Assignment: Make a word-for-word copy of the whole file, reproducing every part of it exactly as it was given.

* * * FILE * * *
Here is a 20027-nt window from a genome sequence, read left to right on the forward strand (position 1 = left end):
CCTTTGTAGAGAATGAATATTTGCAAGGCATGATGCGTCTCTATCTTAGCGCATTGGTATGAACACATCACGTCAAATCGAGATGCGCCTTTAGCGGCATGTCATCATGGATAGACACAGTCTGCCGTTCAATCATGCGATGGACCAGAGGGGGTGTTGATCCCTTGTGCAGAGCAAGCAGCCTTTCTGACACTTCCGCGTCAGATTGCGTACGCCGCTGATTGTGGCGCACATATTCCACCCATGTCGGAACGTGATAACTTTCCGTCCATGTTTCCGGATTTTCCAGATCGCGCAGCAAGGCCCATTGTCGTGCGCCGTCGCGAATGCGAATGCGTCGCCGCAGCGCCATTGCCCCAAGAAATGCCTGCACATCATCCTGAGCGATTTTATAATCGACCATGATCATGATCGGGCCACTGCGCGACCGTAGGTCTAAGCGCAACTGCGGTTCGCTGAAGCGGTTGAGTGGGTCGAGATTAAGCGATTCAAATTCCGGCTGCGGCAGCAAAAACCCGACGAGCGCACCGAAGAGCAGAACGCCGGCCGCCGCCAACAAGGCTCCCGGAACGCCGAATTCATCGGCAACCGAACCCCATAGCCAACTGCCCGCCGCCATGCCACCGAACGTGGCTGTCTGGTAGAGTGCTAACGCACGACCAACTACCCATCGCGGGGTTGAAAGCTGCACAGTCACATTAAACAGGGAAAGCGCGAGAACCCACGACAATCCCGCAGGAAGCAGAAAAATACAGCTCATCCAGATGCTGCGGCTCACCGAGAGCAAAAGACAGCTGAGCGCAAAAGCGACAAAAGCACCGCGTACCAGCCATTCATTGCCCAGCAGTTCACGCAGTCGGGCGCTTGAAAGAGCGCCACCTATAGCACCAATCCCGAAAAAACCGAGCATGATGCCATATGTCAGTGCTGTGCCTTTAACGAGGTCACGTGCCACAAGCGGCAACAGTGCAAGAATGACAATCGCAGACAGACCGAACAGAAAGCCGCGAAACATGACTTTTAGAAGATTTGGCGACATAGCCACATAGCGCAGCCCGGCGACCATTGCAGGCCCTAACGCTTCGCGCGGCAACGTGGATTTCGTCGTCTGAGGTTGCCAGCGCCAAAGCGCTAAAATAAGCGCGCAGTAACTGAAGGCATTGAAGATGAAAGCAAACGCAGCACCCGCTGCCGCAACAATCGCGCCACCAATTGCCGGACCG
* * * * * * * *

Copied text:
Here is a 20027-nt window from a genome sequence, read left to right on the forward strand (position 1 = left end):
CCTTTGTAGAGAATGAATATTTGCAAGGCATGATGCGTCTCTATCTTAGCGCATTGGTATGAACACATCACGTCAAATCGAGATGCGCCTTTAGCGGCATGTCATCATGGATAGACACAGTCTGCCGTTCAATCATGCGATGGACCAGAGGGGGTGTTGATCCCTTGTGCAGAGCAAGCAGCCTTTCTGACACTTCCGCGTCAGATTGCGTACGCCGCTGATTGTGGCGCACATATTCCACCCATGTCGGAACGTGATAACTTTCCGTCCATGTTTCCGGATTTTCCAGATCGCGCAGCAAGGCCCATTGTCGTGCGCCGTCGCGAATGCGAATGCGTCGCCGCAGCGCCATTGCCCCAAGAAATGCCTGCACATCATCCTGAGCGATTTTATAATCGACCATGATCATGATCGGGCCACTGCGCGACCGTAGGTCTAAGCGCAACTGCGGTTCGCTGAAGCGGTTGAGTGGGTCGAGATTAAGCGATTCAAATTCCGGCTGCGGCAGCAAAAACCCGACGAGCGCACCGAAGAGCAGAACGCCGGCCGCCGCCAACAAGGCTCCCGGAACGCCGAATTCATCGGCAACCGAACCCCATAGCCAACTGCCCGCCGCCATGCCACCGAACGTGGCTGTCTGGTAGAGTGCTAACGCACGACCAACTACCCATCGCGGGGTTGAAAGCTGCACAGTCACATTAAACAGGGAAAGCGCGAGAACCCACGACAATCCCGCAGGAAGCAGAAAAATACAGCTCATCCAGATGCTGCGGCTCACCGAGAGCAAAAGACAGCTGAGCGCAAAAGCGACAAAAGCACCGCGTACCAGCCATTCATTGCCCAGCAGTTCACGCAGTCGGGCGCTTGAAAGAGCGCCACCTATAGCACCAATCCCGAAAAAACCGAGCATGATGCCATATGTCAGTGCTGTGCCTTTAACGAGGTCACGTGCCACAAGCGGCAACAGTGCAAGAATGACAATCGCAGACAGACCGAACAGAAAGCCGCGAAACATGACTTTTAGAAGATTTGGCGACATAGCCACATAGCGCAGCCCGGCGACCATTGCAGGCCCTAACGCTTCGCGCGGCAACGTGGATTTCGTCGTCTGAGGTTGCCAGCGCCAAAGCGCTAAAATAAGCGCGCAGTAACTGAAGGCATTGAAGATGAAAGCAAACGCAGCACCCGCTGCCGCAACAATCGCGCCACCAATTGCCGGACCG